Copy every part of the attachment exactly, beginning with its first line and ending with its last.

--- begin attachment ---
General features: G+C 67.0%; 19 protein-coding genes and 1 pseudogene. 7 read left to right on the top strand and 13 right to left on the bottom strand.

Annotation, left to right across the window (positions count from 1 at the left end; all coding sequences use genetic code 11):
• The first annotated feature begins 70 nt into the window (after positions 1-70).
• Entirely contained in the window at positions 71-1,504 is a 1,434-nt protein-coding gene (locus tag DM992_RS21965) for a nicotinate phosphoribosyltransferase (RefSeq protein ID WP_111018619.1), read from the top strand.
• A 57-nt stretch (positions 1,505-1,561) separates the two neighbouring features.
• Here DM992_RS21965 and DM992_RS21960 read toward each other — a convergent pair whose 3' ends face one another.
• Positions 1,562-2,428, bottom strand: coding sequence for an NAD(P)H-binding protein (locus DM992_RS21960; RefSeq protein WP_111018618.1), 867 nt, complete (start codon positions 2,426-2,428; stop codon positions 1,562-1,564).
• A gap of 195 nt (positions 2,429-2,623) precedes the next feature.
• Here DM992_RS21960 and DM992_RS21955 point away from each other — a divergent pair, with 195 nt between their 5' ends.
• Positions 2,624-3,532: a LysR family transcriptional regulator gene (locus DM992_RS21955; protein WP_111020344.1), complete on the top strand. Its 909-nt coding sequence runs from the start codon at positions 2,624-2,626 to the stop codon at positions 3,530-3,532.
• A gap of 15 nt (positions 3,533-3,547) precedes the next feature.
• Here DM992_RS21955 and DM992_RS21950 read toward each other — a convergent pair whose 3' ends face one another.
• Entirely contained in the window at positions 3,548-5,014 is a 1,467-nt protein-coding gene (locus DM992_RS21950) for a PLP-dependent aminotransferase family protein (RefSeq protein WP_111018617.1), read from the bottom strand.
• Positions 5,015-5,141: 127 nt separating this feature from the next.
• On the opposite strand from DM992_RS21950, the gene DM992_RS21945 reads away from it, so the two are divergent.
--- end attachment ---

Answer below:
General features: G+C 67.0%; 19 protein-coding genes and 1 pseudogene. 7 read left to right on the top strand and 13 right to left on the bottom strand.

Annotation, left to right across the window (positions count from 1 at the left end; all coding sequences use genetic code 11):
• The first annotated feature begins 70 nt into the window (after positions 1-70).
• Entirely contained in the window at positions 71-1,504 is a 1,434-nt protein-coding gene (locus tag DM992_RS21965) for a nicotinate phosphoribosyltransferase (RefSeq protein ID WP_111018619.1), read from the top strand.
• A 57-nt stretch (positions 1,505-1,561) separates the two neighbouring features.
• Here DM992_RS21965 and DM992_RS21960 read toward each other — a convergent pair whose 3' ends face one another.
• Positions 1,562-2,428, bottom strand: coding sequence for an NAD(P)H-binding protein (locus DM992_RS21960; RefSeq protein WP_111018618.1), 867 nt, complete (start codon positions 2,426-2,428; stop codon positions 1,562-1,564).
• A gap of 195 nt (positions 2,429-2,623) precedes the next feature.
• Here DM992_RS21960 and DM992_RS21955 point away from each other — a divergent pair, with 195 nt between their 5' ends.
• Positions 2,624-3,532: a LysR family transcriptional regulator gene (locus DM992_RS21955; protein WP_111020344.1), complete on the top strand. Its 909-nt coding sequence runs from the start codon at positions 2,624-2,626 to the stop codon at positions 3,530-3,532.
• A gap of 15 nt (positions 3,533-3,547) precedes the next feature.
• Here DM992_RS21955 and DM992_RS21950 read toward each other — a convergent pair whose 3' ends face one another.
• Entirely contained in the window at positions 3,548-5,014 is a 1,467-nt protein-coding gene (locus DM992_RS21950) for a PLP-dependent aminotransferase family protein (RefSeq protein WP_111018617.1), read from the bottom strand.
• Positions 5,015-5,141: 127 nt separating this feature from the next.
• On the opposite strand from DM992_RS21950, the gene DM992_RS21945 reads away from it, so the two are divergent.